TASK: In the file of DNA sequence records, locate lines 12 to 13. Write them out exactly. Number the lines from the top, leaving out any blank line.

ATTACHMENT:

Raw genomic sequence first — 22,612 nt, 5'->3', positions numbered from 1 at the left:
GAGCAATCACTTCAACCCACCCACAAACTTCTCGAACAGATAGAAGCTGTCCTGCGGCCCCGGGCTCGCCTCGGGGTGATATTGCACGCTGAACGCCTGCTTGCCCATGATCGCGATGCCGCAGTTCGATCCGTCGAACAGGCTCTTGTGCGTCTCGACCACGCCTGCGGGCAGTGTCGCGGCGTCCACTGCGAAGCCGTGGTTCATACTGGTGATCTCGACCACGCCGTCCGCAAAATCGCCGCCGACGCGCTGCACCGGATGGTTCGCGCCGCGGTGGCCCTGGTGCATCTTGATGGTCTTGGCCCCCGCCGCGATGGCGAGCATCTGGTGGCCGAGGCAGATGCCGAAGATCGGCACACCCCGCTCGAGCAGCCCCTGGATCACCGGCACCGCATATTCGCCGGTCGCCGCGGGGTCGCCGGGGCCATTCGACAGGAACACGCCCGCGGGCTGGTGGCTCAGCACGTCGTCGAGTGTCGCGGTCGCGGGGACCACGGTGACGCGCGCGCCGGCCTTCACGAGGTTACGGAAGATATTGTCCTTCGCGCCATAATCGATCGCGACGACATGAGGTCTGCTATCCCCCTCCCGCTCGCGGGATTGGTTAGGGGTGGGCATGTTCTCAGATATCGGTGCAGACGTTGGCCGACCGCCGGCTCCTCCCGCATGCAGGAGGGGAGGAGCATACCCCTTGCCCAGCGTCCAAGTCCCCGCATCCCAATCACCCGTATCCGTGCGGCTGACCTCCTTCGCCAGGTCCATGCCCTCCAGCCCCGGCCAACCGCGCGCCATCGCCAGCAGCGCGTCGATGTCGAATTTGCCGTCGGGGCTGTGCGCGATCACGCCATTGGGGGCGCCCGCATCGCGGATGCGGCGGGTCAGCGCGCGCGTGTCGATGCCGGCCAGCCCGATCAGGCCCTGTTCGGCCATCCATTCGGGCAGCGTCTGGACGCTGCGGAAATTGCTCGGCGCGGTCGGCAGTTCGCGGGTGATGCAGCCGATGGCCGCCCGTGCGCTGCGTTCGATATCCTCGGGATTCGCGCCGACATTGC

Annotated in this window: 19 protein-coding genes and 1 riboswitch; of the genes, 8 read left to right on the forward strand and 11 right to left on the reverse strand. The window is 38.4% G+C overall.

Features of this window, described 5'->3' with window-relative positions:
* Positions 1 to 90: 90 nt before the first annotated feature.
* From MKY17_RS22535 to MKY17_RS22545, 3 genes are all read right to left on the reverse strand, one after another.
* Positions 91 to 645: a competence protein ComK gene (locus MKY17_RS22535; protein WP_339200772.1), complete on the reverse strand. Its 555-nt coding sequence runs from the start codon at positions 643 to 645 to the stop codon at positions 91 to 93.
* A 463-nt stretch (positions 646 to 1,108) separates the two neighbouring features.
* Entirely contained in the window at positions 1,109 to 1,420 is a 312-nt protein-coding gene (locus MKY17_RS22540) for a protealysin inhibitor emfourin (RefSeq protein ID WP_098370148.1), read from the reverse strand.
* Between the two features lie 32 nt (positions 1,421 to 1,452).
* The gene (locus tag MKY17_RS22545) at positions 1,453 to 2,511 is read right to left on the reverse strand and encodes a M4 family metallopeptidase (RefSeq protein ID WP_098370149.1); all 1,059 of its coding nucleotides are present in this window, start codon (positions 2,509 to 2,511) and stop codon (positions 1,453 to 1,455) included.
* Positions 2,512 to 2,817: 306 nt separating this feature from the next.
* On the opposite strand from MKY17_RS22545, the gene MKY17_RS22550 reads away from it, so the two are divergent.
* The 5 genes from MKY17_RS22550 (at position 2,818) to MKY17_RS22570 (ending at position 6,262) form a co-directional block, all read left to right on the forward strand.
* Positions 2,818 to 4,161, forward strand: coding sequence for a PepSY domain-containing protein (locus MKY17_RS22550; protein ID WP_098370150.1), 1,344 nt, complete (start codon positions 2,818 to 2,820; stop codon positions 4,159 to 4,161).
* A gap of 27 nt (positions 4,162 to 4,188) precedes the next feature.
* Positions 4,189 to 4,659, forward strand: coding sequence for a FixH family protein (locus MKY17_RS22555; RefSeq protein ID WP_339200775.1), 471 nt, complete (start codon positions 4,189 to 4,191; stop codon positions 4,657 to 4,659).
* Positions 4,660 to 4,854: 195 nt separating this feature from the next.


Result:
* Positions 2,512 to 2,817: 306 nt separating this feature from the next.
* On the opposite strand from MKY17_RS22545, the gene MKY17_RS22550 reads away from it, so the two are divergent.